Black-Men-Talking-White

It is not always easy being the good guy surrounded by an aggressive group of men, who you refer to as your boys, fellas, etc. Being the good guy makes you the perfect “take one for the team” candidate. I find it funny when I’m out with one of my good brothers—as I refer to any male friend, family, or acquaintance—and we happen to have a drink at a local bar. We can be talking about anything, but let a group of women approach and the good guy is thrust into whatever is being explored by the single guys.

I tread lightly on the term “good guy”. Some would define a good guy as one who is in a committed relationship or chooses to be connected to whatever woman he speaks to. I tread lightly because the term may have different meanings for everyone. I digress.

For a long time I was able to hide behind the illusion of being a good guy with intentions of being fully engaged as opposed to my true intentions. Now I am a good guy, but it takes someone special to turn the mirror around and have you face yourself. Hiding behind this illusion allowed me to selfishly create connections with women who I had no plans of establishing a true relationship with. I was selling a dream I wasn’t providing. In the end I was walking away having been fulfilled, but leaving a disappointed woman in the dust wondering what the hell just happened.

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And then beyond the illusion is reality, standing a loyal, committed, and trusting woman. That is until she discovers the illusion right before her eyes. She understands the trick exposing the illusionist. In being exposed the committed woman may question herself. What is she not providing that would drive her man to seek fulfillment elsewhere? Her self-esteem can quickly become quicksand, and she can drown in sorrow, depression, self-imposed guilt, etc.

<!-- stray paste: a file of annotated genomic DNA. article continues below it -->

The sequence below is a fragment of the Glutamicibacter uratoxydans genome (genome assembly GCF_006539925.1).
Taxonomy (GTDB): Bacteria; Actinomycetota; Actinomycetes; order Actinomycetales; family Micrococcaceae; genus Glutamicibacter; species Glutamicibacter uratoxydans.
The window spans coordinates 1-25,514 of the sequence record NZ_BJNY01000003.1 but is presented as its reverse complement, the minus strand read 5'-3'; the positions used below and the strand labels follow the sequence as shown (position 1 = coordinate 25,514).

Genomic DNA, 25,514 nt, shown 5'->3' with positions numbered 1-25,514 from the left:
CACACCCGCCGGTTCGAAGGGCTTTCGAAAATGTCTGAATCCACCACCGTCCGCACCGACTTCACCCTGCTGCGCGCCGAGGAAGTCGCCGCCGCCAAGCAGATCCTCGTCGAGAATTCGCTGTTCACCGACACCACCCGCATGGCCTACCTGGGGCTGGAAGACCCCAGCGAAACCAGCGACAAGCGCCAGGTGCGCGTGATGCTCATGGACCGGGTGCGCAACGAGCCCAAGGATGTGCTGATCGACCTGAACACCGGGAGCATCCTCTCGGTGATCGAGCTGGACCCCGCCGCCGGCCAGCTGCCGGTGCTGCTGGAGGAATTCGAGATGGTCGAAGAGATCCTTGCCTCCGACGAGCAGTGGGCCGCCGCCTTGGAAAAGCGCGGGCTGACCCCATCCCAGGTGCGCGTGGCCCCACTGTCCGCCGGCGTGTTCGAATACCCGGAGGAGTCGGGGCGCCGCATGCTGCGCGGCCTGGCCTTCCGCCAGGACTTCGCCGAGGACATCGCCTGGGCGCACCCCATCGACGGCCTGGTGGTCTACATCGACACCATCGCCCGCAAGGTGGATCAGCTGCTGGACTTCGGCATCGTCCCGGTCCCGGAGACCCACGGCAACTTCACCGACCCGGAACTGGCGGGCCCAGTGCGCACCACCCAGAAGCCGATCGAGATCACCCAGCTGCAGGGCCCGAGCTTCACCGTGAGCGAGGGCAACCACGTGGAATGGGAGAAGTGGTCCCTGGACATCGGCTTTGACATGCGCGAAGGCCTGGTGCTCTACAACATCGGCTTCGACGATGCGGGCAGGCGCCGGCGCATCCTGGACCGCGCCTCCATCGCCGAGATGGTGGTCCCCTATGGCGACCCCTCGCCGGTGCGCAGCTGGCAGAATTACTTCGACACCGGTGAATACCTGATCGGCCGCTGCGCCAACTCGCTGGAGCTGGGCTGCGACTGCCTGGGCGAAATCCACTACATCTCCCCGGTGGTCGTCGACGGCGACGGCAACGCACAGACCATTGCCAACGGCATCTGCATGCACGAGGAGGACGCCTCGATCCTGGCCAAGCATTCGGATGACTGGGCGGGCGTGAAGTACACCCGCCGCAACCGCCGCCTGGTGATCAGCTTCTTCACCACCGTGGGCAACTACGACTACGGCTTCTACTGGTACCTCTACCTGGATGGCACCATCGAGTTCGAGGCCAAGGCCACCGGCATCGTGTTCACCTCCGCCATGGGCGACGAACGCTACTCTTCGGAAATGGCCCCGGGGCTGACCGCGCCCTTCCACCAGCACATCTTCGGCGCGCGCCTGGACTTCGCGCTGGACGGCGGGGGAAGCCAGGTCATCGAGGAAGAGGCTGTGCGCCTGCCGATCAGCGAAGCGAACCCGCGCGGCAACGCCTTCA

It takes a strong, authentic, courageous woman to always see her man at his best, and to push him to that place. When she raises the bar higher, and he doesn’t match; she raises the bar higher. In this day and age, most people choose the easy way out, which is to leave. There is nothing wrong with someone choosing to do that, but if it happens again, they will continue to achieve the same result. That’s like playing in the mud and getting mad when your clothes get dirty. You were playing in mud, so they were bound to get dirty. It’s easy to step out the muddy pit, and wash your clothes off, but it takes a special individual to enjoy both the clean clothes and the muddy experience.

Now I’m not advocating someone stay in a violent or abusive relationship. Sometimes there are issues someone struggles with whose roots run very deep. Until that issue is pinpointed, addressed and uprooted, it will always be there. Liberation isn’t only for the victim, but the victimizer. That changes relationships for both people in the future going forward. What I am advocating is a different approach, though.

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The fellas need to be accountable to the good guy at all times, and not just when it is convenient. Stop surrounding yourself with “yes men” and have the courage to have guys that call you out. On the flipside women need to raise the bar higher. If he doesn’t meet it, raise it higher. If he continues not to meet it, then move on until your vision for who you want to be with materializes into thin air. And if there are issues that run deep for either individual, address them and uproot them, or else the bad fruit that is produced will continue poison those who eat of it. Sometimes addressing the issue is seeing a therapist or a counselor, and there’s nothing wrong with that.

Do you continue to raise the bar? Do you hold your friends accountable? Do you check out of relationship, after relationship, at the slightest mistake or flaw?